Water temperature data from the summer of 2019

This graph shows continuous water temperature logger data from a site on Chorro Creek between June 21 and September 19, 2019.

If you look closer at the graph, you’ll notice that the blue line has a consistent variation pattern on a daily basis. To show this pattern in greater detail, the graph below enlarges three days in mid-summer, July 14 through 18. The consistent pattern here shows the diurnal fluctuation of the water temperature, where the water temperature begins to rise mid-morning, at approximately 10:00 a.m., and begins to fall around 5:30 p.m.

In the graph below, water temperatures exceed the 18°C sensitive species threshold from about 2:00 p.m. until about 9:30 p.m. each day, with some days, like July 15, exceeding that level for even longer, from 1:30 p.m. until 11p.m.  Warmer water temperature typically leads to lower levels of dissolved oxygen.  These elevated temperatures mean that for sensitive aquatic species such as steelhead trout, Chorro Creek might not have adequate oxygen levels for seven to eight hours on an average summer day, and potentially even longer in the height of summer. The Estuary Program is currently researching continuous dissolved oxygen loggers and hopes to have continuous dissolved oxygen data soon.

A closeup of data from a few days.

This graph focuses in on data from July 14 through 17, 2019 from the same site.  

Pennington Creek data

The following graph is from a monitoring site on Pennington Creek during the same time summer timeframe.

Continuous water temperature data from Pennington Creek during summer 2019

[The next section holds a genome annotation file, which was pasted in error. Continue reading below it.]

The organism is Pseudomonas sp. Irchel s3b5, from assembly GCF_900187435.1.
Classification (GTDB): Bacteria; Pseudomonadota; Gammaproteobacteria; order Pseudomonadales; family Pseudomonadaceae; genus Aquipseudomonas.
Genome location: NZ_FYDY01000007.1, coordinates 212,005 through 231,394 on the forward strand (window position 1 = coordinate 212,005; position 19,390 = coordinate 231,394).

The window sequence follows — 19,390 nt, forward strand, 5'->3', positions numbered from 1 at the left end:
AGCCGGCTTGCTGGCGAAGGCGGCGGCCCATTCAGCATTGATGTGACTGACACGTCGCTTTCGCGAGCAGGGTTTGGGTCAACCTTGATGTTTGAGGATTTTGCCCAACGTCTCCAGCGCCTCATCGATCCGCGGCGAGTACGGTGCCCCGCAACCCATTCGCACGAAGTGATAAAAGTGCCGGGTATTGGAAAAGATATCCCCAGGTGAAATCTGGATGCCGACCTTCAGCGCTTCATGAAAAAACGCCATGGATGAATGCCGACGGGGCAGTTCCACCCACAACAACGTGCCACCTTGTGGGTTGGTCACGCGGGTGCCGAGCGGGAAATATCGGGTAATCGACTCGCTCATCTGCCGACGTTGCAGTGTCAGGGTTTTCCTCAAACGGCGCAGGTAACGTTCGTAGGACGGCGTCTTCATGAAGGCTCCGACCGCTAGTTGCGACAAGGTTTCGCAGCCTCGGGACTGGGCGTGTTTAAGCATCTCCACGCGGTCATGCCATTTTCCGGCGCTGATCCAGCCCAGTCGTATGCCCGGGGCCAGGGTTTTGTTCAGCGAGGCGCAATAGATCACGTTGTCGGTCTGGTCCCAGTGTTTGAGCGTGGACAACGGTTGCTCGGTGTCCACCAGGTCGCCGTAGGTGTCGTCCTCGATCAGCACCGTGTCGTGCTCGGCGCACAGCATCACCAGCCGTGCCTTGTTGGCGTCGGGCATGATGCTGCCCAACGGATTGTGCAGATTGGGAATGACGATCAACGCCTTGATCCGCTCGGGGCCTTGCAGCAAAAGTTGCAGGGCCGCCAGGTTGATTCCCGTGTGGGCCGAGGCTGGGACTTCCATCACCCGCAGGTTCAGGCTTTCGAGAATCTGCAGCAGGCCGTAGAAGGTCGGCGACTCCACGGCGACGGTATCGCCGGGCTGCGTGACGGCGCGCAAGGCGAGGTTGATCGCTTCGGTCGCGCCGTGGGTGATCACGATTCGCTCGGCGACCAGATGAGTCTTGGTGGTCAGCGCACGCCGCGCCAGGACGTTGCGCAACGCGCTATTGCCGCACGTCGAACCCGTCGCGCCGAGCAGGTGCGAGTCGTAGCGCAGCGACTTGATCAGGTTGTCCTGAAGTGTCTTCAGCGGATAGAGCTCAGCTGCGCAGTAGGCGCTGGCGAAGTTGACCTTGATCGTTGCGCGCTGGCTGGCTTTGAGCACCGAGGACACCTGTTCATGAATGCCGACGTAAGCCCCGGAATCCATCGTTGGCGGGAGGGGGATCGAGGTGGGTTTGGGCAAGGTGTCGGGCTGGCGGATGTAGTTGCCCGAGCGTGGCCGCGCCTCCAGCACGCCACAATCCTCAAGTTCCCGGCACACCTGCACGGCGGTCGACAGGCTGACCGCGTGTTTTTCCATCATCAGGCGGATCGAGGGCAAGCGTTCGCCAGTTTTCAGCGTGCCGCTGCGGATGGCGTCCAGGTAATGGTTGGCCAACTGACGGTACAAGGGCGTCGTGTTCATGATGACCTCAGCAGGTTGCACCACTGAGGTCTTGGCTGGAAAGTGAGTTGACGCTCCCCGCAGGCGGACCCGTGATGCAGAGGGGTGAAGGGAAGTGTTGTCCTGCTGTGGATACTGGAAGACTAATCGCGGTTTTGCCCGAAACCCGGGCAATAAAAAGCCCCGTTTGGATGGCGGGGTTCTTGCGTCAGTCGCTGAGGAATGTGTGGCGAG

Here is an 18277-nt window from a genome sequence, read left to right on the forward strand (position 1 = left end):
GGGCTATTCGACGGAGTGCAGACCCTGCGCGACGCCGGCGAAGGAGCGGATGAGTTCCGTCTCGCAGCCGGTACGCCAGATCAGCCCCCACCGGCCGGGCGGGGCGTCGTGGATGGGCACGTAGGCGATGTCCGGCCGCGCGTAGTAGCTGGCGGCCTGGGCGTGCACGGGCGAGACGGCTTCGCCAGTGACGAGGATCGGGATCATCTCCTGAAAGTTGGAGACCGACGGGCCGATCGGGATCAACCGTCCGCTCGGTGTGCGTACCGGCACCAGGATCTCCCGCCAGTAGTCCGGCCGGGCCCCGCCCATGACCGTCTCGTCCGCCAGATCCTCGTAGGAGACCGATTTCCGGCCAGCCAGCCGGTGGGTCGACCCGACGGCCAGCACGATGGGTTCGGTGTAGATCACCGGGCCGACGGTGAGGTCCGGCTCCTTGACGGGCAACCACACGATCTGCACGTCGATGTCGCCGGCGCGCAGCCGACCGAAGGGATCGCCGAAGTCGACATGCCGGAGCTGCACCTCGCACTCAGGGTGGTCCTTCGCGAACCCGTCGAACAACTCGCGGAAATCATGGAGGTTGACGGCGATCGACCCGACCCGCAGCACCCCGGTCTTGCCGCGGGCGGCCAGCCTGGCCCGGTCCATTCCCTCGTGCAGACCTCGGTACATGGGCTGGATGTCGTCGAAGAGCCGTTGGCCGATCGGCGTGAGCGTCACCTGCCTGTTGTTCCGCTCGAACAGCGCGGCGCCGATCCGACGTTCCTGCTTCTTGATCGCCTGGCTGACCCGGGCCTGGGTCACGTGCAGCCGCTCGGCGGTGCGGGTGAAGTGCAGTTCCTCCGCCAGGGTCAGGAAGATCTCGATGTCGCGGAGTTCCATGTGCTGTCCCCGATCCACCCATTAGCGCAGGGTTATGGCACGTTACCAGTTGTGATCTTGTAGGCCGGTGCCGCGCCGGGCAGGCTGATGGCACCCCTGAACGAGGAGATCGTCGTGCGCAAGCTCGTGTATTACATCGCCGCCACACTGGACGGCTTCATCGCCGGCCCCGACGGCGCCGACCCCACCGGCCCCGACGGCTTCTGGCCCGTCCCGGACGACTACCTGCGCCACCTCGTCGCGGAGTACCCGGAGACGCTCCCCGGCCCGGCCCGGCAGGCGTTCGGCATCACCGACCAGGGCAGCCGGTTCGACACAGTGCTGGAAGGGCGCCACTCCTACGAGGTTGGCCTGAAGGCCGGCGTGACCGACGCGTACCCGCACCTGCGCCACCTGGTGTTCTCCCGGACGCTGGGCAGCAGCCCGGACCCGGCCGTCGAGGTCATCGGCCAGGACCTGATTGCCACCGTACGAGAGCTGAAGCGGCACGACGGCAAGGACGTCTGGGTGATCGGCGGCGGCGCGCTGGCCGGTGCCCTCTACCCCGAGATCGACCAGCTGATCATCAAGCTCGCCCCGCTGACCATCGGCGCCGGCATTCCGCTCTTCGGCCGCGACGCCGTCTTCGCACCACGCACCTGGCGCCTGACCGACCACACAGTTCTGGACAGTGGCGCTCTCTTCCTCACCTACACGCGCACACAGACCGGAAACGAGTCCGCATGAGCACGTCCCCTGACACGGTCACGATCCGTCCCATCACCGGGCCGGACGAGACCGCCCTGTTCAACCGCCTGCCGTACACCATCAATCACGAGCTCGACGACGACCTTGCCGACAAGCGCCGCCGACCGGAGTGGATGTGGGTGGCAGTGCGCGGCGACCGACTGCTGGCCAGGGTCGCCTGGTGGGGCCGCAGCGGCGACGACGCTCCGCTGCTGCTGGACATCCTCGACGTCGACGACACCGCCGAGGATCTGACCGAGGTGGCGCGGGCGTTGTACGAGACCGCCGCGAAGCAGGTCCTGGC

Continuous water temperature data from Pennington Creek between June 21 and September 19, 2019.

Though Pennington Creek does still experience increased temperatures, it is for a shorter duration than Chorro Creek. The water temperature at Pennington Creek exceeded the 18°C threshold for 5.9% of the summer deployment, while Chorro Creek exceeded the threshold for 66.7% of the summer.

The difference in temperature between the two creeks highlight the importance of connectivity between mainstem Chorro Creek and the tributaries such as Pennington Creek. Restoration projects such as the removal of the Pennington Creek Fish Ladder improved fish passage to Pennington Creek, opening up miles of high quality habitat while increasing the amount of water in the creek.

Additional results and analysis from on-going temperature monitoring can be found in our 2020 State of the Bay Report, as well as in our annual Creek Health Memo. You can find printable versions of both reports and other information about the Morro Bay estuary in our online library. We’ll be back with an update on the water temperatures for the 2019 water year soon!

For more questions about water temperature monitoring or water quality, please contact the Estuary Program.

Find the continuous temperature monitor in this picture

Can you find the continuous temperature monitor in this photograph?

Can you find the continuous temperature monitor in this photograph? Scroll to the bottom of this post to see if you’re right.


References

  1. Moyle, P. B.   Inland Fishes of California. Revised and expanded. Berkeley: University of California Press. 502 pp.
  2. Wilde, F. 2006. Temperature 6.1. In USGS Field Manual. Retrieved from http://water.usgs.gov/owq/FieldManual/Chapter6/6.1_ver2.pdf

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Where’s the continuous temperature logger?

It’s circled in the photograph below.

Creekside with continuous temperature monitor circled

Did you guess correctly? The continuous temperature logger in this photograph is circled in yellow.